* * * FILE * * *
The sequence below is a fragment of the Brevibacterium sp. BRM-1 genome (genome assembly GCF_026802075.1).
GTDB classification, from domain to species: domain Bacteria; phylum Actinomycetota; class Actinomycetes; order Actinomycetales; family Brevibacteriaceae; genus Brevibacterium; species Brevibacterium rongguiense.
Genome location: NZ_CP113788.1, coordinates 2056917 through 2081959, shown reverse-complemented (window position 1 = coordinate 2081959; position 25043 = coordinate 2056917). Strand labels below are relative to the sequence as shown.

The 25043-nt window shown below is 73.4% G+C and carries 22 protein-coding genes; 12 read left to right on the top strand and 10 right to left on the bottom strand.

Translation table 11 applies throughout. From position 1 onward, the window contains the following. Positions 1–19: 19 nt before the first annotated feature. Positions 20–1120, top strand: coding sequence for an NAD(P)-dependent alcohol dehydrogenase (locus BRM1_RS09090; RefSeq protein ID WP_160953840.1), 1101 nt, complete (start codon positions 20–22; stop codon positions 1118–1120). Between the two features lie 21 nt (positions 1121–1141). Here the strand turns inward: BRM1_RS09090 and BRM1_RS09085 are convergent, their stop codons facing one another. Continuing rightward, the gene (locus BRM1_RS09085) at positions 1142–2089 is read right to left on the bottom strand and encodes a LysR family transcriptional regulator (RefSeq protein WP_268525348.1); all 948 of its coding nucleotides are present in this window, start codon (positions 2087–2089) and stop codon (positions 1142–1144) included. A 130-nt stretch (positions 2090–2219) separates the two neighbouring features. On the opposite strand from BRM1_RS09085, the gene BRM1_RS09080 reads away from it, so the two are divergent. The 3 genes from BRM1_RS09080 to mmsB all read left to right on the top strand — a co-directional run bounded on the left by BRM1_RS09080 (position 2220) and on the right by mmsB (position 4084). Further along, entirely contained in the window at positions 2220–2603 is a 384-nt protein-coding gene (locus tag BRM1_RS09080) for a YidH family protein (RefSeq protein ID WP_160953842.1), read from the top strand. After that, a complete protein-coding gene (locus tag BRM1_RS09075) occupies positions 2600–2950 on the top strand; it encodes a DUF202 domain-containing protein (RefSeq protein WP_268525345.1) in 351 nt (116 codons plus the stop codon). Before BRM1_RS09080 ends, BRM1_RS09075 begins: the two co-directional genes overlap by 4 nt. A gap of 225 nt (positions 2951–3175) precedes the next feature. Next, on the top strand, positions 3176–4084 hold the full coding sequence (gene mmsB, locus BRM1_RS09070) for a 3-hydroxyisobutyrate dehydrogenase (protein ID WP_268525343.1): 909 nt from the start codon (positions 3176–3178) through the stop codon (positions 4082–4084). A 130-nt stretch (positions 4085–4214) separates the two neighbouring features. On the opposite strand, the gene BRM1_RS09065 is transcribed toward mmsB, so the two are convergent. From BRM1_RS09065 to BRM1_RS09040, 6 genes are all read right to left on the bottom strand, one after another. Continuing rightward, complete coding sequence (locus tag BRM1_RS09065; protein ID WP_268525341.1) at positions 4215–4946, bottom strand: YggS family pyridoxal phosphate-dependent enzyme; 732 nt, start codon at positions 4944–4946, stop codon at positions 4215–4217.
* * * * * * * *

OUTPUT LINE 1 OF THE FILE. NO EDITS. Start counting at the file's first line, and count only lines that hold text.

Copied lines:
The sequence below is a fragment of the Brevibacterium sp. BRM-1 genome (genome assembly GCF_026802075.1).